The United States Supreme Court must be despairing of how many patent appeals are coming its way. After all, patent law is few people's cup of tea. As one old, though obscure, joke puts it:
Question: What's the difference between a patent attorney and a tax attorney?Answer: Patent attorneys are like tax attorneys, but without the scintillating personalities!
Watch out, Supremes, because the Court of Appeals for the Federal Circuit may have just teed you up to grant yet another writ of certiorari in a patent case.
Like Prometheus v. Mayo, a dispute focused on the patentability of methods of medical diagnosis and treatment, Association for Molecular Patholody v. Myriad raises fundamental questions of patentable subject matter and the interpretation of 35 U.S.C. 101. On July 29, 2011, the Court of Appeals for the Federal Circuit largely overturned a decision on summary judgment by Judge Sweet of the Southern District of New York that rendered unpatentable claims to isolated DNA molecules per se and methods of diagnosis relying on comparisons of mutated DNA molecules with corresponding patient DNA samples.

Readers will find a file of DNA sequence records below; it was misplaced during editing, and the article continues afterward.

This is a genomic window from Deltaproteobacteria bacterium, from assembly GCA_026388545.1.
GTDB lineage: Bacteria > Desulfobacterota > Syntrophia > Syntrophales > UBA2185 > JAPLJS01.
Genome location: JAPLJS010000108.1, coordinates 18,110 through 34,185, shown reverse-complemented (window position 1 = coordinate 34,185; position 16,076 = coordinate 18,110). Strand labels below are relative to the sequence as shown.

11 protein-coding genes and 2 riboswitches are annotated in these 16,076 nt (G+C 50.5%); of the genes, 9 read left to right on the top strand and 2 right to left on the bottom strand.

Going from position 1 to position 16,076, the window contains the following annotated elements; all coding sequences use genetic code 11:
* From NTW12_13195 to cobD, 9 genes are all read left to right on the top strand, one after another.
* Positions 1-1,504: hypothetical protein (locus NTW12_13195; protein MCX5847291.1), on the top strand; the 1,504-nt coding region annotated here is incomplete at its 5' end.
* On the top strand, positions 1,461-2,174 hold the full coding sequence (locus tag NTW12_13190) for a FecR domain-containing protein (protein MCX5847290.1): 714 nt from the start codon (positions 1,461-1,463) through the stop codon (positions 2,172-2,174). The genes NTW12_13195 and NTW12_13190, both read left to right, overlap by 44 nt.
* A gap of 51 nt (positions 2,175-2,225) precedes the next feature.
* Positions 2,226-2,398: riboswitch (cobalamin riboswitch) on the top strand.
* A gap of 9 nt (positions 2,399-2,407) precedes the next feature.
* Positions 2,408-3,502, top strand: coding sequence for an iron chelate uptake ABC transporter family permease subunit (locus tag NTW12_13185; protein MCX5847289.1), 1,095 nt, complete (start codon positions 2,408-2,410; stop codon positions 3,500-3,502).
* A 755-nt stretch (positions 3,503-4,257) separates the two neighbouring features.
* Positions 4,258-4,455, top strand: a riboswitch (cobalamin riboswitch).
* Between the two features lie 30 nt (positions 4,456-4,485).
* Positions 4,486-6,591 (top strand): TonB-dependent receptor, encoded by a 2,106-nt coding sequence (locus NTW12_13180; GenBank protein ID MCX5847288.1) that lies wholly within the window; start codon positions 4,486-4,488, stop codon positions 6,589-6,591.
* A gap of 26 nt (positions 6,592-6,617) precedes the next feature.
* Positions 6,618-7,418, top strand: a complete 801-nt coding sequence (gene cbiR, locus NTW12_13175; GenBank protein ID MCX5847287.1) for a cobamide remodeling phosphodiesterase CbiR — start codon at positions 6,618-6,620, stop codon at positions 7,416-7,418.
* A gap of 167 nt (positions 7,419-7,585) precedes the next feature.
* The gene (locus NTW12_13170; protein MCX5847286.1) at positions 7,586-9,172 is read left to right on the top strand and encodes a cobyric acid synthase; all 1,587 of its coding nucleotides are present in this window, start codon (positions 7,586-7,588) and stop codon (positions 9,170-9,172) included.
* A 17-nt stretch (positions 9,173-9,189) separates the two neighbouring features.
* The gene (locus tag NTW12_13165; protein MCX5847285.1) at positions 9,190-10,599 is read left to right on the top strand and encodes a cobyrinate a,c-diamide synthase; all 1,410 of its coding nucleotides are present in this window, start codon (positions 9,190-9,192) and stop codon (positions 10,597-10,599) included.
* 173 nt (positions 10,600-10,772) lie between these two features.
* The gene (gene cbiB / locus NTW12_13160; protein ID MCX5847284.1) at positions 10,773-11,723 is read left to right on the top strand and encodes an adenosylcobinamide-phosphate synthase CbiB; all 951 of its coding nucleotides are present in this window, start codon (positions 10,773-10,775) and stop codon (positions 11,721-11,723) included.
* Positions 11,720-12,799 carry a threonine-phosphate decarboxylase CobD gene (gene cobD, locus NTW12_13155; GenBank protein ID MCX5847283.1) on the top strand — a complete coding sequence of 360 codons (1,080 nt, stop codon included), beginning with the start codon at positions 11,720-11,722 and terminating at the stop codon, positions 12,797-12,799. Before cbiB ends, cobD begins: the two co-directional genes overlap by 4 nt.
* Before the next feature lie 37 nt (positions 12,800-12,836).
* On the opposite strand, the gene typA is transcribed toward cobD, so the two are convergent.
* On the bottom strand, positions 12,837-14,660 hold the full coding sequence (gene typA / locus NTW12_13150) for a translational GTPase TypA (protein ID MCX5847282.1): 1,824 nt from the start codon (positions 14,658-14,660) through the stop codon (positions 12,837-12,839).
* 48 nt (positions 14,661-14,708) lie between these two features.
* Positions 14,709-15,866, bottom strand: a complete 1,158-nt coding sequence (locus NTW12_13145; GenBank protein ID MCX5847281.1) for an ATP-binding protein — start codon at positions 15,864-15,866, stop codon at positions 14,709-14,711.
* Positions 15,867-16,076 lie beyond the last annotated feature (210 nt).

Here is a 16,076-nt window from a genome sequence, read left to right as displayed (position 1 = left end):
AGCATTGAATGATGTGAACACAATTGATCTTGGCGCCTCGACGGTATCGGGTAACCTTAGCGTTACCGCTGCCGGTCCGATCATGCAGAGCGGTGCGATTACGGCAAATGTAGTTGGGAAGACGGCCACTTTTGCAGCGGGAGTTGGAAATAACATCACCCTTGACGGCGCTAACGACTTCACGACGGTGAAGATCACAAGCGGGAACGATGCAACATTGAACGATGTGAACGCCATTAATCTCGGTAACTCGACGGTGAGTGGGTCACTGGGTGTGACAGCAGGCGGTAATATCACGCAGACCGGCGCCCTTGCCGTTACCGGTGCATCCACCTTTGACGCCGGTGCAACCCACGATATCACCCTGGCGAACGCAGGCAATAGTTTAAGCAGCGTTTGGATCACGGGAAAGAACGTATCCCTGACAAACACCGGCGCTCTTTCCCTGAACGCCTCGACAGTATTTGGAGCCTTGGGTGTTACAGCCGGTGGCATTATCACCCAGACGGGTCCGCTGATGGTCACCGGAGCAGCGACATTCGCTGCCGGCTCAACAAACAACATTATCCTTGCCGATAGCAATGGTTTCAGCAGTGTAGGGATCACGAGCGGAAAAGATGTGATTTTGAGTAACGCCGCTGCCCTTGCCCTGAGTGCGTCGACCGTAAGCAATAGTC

It would be natural for the Supreme Court to combine the appeals of Prometheus v. Mayo and Association for Molecular Pathology v. Myriad because they both probe similar and related issues of patentable subject matter. Such a combined appeal would have the potential to settle fundamental issues of patent eligibility surrounding many biotechnology inventions for a generation.
The eyes of biologists, the biotechnology industry, and patient advocacy groups are now firmly fixed upon the Supremes.